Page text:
WASHINGTON: The United States on Sunday denounced Russia’s “cynical obstructionism” after Moscow blocked adoption of a joint declaration on nuclear non-proliferation following lengthy international negotiations at the United Nations.
The Nuclear Non-Proliferation Treaty (NPT), which 191 signatories review every five years, aims to stop the spread of nuclear weapons, promote complete disarmament and promote cooperation in the peaceful use of nuclear energy. Russia on Friday prevented the declaration’s adoption, saying it took issue with “political” aspects of the text — a step criticised by Washington.
“After weeks of intensive but productive negotiations, the Russian Federation alone decided to block consensus on a final document” at the conclusion of the four-week NPT review conference, State Department deputy spokesman Vedant Patel said in a statement. He said Moscow’s move was done “in order to block language that merely acknowledged the grave radiological risk at the Zaporizhzhia Nuclear Power Plant in Ukraine,” a major atomic facility that is currently occupied by the Russian military.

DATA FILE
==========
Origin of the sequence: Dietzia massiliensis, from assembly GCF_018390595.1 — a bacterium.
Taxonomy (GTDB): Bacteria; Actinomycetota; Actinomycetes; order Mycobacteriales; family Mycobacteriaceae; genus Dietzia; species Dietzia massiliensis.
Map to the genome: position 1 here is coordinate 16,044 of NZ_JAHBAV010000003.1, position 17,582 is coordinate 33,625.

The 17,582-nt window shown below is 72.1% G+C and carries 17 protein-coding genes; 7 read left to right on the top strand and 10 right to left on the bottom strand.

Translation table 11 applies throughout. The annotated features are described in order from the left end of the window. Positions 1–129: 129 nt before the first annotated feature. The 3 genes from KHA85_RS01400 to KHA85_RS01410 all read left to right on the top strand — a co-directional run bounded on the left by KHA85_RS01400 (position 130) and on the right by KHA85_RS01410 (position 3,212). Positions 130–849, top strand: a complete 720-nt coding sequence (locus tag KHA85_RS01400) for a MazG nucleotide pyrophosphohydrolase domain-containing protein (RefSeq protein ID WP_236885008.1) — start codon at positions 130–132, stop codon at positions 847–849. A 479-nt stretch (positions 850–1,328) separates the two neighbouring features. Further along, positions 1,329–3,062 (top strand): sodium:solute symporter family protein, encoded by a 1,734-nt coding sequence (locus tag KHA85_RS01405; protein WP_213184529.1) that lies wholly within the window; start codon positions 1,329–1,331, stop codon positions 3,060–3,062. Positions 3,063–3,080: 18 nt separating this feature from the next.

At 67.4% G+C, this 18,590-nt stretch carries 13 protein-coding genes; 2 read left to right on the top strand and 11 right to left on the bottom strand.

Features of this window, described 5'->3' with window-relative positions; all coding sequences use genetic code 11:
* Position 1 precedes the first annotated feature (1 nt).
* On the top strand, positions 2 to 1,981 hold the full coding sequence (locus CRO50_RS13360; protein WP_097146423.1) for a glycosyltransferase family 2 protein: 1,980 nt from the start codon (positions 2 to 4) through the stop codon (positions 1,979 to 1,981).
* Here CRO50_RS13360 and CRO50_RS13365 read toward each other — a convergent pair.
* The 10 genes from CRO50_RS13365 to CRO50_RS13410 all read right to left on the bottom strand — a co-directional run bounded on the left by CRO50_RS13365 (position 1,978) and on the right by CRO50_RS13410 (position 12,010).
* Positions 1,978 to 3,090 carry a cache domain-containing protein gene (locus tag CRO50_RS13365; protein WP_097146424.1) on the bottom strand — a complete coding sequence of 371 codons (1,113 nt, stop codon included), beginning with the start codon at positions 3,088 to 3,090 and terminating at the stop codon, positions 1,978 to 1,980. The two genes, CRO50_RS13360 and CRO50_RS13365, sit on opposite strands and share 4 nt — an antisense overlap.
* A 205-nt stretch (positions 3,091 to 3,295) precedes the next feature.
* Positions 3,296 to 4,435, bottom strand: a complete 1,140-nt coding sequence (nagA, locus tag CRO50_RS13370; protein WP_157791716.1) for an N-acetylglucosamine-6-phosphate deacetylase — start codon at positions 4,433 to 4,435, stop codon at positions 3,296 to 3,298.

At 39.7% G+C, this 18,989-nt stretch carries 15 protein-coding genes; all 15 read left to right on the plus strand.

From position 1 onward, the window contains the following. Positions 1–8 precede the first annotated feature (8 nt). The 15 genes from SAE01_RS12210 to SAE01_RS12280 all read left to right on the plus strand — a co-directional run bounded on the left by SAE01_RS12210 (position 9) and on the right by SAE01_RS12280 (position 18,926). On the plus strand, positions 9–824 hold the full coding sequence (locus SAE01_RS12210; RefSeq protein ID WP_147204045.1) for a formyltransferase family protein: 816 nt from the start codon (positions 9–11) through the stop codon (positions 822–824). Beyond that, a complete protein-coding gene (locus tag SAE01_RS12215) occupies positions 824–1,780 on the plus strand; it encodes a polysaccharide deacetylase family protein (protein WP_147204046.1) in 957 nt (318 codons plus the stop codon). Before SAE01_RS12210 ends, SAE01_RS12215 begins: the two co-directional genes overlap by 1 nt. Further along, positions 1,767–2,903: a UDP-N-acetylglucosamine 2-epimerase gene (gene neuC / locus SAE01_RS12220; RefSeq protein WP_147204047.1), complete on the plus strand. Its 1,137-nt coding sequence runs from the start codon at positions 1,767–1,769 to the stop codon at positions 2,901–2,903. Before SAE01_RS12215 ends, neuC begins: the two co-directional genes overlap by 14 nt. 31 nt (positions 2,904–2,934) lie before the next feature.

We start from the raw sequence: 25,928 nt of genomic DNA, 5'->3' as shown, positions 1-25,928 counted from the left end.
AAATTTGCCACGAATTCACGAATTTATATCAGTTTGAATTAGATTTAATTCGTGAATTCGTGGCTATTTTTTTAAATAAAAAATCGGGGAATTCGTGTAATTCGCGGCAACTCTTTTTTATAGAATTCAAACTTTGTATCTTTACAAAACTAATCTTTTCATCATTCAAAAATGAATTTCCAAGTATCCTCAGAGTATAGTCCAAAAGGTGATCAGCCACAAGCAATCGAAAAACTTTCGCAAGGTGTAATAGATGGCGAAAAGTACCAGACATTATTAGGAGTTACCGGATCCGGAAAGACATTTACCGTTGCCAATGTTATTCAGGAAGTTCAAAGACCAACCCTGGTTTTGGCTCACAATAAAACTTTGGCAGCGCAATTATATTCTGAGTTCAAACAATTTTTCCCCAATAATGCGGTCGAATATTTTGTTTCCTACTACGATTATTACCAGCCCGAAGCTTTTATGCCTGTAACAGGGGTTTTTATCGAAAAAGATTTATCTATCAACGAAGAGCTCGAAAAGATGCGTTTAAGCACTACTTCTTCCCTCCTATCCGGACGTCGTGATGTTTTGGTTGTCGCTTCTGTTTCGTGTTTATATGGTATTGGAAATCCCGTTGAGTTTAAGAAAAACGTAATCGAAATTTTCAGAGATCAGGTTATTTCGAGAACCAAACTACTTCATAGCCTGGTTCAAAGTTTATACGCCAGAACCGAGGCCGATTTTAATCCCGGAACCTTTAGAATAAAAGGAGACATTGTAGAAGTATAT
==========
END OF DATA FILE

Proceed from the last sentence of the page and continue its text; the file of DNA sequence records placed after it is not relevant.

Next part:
The latest draft text had expressed “grave concern” over military activities around Ukrainian power plants, including Zaporizhzhia, as well as over Ukraine’s loss of control of such sites and the negative impact on safety.“Despite Russia’s cynical obstruction, the fact that all other parties supported the final document demonstrates the treaty’s essential role in preventing nuclear proliferation,” the State Department’s Patel said.
He reiterated Washington’s call for Russia to end its military activity near Zaporizhzhia “and return control of the plant to Ukraine.” Meanwhile, neutral and non-nuclear Austria on Saturday condemned the attitude at the talks of major powers, and not just Russia.
“While three-quarters of the 191 signatory states support credible progress for nuclear disarmament, it is mainly the nuclear-armed states, and above all Russia, which resisted,” the government in Vienna said in a statement.
It noted that contrary to treaty commitments, Britain, China, France, Russia and the United States are improving or expanding their stock of nuclear weapons.